“I find a lot of people do not understand the difference between mark-up and gross profit,” Collision Advice CEO Mike Anderson wrote in the 2019 study. “If you mark something up 25%, you’re making only a 20% gross profit. If you want a 25% gross profit on something, you need to mark it up 33.3%. … The estimating systems ask you to enter a markup amount; make sure you’re not confusing that with gross profit.”

The 8 major insurers have been much more receptive to paying markup on glass and “other sublet,” with more than 60 percent of shops reporting in 2018 and again in 2019 that they’re making at least 25 percent markup on both categories.

Still, while not all of the declines might have been statistically significant, it’s interesting to note that proportion of insurers paying zero markup on glasswork fell across the board in 2019. Shops’ responses saw USAA (7.3 percentage points), Allstate (6.7 percentage points) and Nationwide (6.6 percent) making the biggest drops on glass. 20 percent of shops handled their own glass in 2019, compared to 27 percent in 2018.

The results for “other” sublets were interesting in that some insurers did see increases in shops reporting them unwilling to pay sublet on miscellaneous sublets, though the results were all within the margin of error. Others saw what are likely significant declines, notably Progressive, which fell 12.6 percentage points to 5.5 percent of shops receiving no markup; State Farm, down 8.6 percentage points to find only 6.6 percent of shops reporting no markup; and GEICO, down 7.4 percentage points to 6.3 percent of shops.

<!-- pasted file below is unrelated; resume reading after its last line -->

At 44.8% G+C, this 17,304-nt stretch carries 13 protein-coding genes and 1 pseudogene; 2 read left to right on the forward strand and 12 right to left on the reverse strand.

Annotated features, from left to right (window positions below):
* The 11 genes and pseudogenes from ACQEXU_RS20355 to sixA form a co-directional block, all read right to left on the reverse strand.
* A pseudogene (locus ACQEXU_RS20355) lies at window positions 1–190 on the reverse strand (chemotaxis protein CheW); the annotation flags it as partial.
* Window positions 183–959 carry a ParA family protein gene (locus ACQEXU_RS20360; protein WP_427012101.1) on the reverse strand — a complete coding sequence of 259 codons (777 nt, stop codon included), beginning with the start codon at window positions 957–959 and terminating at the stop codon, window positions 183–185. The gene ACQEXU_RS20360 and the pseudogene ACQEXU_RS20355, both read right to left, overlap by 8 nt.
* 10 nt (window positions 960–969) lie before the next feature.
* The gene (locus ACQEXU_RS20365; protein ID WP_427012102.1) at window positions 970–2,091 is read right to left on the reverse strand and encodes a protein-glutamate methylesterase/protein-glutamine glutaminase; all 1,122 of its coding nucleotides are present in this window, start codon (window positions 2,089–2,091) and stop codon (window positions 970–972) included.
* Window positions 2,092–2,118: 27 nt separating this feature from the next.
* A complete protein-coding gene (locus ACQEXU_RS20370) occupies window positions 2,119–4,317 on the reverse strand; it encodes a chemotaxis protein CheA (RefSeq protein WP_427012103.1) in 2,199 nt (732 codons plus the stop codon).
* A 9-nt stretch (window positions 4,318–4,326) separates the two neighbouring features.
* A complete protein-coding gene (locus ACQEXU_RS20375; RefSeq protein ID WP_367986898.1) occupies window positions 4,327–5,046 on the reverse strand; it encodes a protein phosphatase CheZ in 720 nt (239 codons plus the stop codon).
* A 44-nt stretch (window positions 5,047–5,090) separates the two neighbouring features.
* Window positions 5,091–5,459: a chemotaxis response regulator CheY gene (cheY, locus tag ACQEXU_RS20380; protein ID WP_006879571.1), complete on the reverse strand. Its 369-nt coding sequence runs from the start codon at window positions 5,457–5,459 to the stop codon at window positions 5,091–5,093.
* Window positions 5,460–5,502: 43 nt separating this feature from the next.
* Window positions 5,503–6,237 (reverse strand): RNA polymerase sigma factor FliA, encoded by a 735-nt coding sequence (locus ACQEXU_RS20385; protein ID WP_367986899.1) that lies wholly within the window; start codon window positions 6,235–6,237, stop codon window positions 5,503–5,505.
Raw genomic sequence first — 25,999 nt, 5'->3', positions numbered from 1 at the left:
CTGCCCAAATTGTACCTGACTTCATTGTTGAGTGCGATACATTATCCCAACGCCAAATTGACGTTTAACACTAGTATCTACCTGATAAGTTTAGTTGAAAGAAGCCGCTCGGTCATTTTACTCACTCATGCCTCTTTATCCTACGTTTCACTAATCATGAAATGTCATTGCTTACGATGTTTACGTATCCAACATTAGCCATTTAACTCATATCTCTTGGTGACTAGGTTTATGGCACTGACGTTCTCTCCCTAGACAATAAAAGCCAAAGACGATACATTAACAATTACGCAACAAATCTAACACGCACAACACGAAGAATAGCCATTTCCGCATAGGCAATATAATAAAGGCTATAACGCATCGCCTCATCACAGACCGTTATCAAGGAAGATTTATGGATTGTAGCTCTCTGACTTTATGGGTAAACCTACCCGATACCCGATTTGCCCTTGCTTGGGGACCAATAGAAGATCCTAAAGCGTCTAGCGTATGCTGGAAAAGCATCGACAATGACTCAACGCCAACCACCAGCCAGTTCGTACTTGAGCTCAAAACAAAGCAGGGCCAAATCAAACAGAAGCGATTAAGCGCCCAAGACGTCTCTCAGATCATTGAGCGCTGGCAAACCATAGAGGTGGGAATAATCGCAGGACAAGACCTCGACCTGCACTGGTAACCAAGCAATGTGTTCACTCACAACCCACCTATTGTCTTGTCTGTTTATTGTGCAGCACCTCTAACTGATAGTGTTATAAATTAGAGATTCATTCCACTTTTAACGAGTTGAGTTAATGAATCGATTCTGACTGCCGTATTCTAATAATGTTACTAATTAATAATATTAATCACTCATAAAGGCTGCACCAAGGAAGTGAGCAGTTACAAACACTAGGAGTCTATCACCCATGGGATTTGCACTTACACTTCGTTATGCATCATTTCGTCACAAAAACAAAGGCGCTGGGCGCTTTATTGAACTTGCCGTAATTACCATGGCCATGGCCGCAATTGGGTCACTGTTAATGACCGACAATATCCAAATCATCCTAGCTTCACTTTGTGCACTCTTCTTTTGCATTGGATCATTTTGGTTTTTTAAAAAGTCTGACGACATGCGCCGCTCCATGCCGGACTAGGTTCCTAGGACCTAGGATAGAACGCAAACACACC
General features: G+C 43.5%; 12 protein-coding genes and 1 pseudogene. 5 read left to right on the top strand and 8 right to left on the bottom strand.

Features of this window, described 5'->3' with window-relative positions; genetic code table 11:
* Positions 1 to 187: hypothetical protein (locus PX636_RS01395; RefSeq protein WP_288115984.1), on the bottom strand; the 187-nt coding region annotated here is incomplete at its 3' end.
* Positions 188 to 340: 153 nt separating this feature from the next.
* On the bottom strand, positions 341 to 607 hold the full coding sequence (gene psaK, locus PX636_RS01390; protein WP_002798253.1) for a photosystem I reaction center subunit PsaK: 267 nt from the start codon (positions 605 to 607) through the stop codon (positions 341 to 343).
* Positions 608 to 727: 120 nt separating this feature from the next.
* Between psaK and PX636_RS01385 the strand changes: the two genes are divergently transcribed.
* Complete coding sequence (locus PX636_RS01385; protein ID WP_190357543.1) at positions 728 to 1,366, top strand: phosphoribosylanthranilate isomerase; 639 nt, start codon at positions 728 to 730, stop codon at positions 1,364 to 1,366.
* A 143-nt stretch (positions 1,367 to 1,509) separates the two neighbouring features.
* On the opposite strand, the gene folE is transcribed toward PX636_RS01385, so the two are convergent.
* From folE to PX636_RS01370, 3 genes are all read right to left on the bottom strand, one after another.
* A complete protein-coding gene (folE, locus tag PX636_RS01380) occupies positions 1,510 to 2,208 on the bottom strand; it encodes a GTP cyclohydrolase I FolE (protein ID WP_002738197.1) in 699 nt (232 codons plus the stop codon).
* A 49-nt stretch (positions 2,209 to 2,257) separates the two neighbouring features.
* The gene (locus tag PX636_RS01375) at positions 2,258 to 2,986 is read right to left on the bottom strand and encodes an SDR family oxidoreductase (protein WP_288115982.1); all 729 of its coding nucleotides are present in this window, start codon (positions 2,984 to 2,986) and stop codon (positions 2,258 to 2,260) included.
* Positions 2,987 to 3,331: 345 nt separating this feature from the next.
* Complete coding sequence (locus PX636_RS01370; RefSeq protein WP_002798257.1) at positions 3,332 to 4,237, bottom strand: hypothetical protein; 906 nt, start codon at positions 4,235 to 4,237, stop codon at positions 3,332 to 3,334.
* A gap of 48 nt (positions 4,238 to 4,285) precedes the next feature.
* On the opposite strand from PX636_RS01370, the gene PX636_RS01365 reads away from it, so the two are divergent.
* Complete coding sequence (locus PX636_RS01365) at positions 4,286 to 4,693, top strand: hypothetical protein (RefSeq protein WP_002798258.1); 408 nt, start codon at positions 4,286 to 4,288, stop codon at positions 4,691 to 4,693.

Both Progressive and State Farm boomed in terms of the proportion of shops receiving 25 percent markup, climbing 10.8 points to 71.6 percent and 15 points to 69.4 percent, respectively.

Help the industry by taking the current “Who Pays for What?” survey on topics like scanning, calibration and aluminum through Oct. 31. All answers are kept confidential; data is published only in the aggregate.

Learn more from Mike Anderson at Repairer Driven Education